Aby Rosen’s controversial project for 67 Vestry Street in Tribeca is moving forward, much to the dismay of neighborhood residents.
Will you offer us a hand? Every gift, regardless of size, fuels our future.
Your critical contribution enables us to maintain our independence from shareholders or wealthy owners, allowing us to keep up reporting without bias. It means we can continue to make Jewish Business News available to everyone.
You can support us for as little as $1 via PayPal at email@example.com.
Permits have been approved for the partial demolition of the site’s existing structure. He can now go ahead with demolition of the building’s interior, but must still wait for approval to tear it down completely.
Rosen plans to build a new, 11 story, 134 foot tall residential building with 43 units and 50, 162 square feet. It will include storage space and an indoor recreation facility. Floors 2 through 5 are slated to have six apartments each and floors 6 through 11 will have 3 larger apartments each.
The 101 foot wide lot at 67 Vestry currently holds a loft building dating back to 1897. It was originally a warehouse that served the Great Atlantic and Pacific Tea Company in New York.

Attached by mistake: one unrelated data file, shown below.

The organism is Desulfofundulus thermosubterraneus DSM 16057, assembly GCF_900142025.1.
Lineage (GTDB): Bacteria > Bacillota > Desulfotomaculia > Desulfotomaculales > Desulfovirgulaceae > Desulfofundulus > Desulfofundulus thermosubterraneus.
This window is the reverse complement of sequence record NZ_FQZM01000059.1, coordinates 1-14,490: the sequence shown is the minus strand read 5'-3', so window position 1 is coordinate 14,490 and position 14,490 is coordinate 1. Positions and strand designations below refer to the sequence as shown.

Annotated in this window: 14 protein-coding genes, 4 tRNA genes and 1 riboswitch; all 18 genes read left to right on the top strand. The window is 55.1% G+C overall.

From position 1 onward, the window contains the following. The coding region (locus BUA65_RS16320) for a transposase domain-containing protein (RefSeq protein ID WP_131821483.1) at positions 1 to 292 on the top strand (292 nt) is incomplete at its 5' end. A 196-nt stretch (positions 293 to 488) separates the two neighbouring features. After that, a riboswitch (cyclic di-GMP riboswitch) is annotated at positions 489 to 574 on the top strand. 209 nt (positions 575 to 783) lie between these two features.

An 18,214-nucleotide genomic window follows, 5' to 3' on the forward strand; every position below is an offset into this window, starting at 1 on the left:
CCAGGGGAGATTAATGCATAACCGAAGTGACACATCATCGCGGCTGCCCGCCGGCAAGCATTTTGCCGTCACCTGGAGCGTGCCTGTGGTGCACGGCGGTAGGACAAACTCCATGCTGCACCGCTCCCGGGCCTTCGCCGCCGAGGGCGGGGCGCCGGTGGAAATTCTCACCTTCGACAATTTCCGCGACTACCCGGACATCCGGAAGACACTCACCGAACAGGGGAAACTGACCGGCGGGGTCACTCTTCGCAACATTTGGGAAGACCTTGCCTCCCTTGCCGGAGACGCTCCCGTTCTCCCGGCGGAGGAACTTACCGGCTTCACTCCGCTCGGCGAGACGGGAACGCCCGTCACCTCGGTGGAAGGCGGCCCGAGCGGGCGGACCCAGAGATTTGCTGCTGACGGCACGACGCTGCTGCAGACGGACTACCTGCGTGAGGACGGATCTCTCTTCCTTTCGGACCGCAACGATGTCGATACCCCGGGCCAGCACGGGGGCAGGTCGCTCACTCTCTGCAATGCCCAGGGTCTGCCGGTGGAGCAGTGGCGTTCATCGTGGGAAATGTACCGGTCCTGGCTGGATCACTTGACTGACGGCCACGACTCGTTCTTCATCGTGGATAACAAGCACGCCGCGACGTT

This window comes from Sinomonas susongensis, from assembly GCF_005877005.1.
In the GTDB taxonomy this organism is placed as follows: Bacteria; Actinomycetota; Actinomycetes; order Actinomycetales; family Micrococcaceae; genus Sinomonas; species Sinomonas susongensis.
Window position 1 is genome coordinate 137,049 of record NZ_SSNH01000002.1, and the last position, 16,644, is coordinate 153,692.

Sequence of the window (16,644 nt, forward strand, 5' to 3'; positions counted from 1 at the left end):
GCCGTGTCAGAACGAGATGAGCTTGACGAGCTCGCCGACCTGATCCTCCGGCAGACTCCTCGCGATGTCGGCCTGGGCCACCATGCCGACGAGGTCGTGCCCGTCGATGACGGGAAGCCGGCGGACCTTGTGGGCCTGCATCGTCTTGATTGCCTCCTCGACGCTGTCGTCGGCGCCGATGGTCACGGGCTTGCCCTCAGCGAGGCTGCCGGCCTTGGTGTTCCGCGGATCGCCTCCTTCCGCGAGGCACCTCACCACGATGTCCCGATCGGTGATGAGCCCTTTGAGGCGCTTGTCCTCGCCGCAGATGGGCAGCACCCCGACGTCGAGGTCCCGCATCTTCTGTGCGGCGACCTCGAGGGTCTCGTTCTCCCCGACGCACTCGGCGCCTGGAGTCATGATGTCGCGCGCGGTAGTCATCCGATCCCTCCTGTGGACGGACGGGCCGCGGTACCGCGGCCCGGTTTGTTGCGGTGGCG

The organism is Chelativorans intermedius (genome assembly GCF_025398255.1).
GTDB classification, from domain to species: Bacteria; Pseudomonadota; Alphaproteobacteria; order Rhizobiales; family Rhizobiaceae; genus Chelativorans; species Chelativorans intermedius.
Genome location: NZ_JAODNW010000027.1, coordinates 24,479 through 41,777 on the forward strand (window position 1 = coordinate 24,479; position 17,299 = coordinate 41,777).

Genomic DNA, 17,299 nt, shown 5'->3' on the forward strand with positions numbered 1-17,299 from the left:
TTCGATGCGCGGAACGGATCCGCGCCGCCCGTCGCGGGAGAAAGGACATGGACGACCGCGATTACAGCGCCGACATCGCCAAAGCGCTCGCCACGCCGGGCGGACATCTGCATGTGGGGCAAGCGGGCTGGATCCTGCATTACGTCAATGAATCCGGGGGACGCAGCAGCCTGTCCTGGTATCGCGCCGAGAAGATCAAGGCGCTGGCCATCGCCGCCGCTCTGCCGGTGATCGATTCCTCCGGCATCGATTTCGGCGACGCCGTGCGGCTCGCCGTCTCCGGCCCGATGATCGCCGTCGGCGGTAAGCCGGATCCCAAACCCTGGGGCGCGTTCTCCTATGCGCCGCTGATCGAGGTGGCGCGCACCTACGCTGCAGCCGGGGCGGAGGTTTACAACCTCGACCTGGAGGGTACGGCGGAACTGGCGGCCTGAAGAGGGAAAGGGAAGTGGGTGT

Residents of the brown brick, nine story building located there tried to have the old building saved by getting it declared a landmark. In an on line petition posted together with community group Tribeca Trust they said, “Landmarking this handsome former warehouse would anchor the besieged Tribeca North Historic District nearby and provide visual evidence of a great period in our country’s commercial history. This building also was a keystone building that housed many great artists whose presence in Tribeca launched Tribeca’s revival as a great urban neighborhood. This part of the building’s story should also be honored.”
Tribeca residents fear that the increase in residential development in their neighborhood has outpaced the development of new infrastructure causing overcrowding and a diminishing of their quality of life.
They are hoping that a delay in acquiring permits to tear down its façade may mean that it will at least be preserved.
Rosen first acquired the property back in 2011 for $16.5 million.
In other Aby Rosen news, The Real Deal is reporting that he is the buyer of New York City’s Church Missions House at 281 Park Avenue South. This is in contrast to earlier reports that a wealthy Italian family had paid the $50 million for the property.
Rosen’s RFR Realty is said to be planning on converting the Church Missions House into an office building which should be attractive to companies looking for a location in midtown Manhattan. Rosen might also covert the lower two floors of the 36, 749 square foot building into a retail shopping plaza.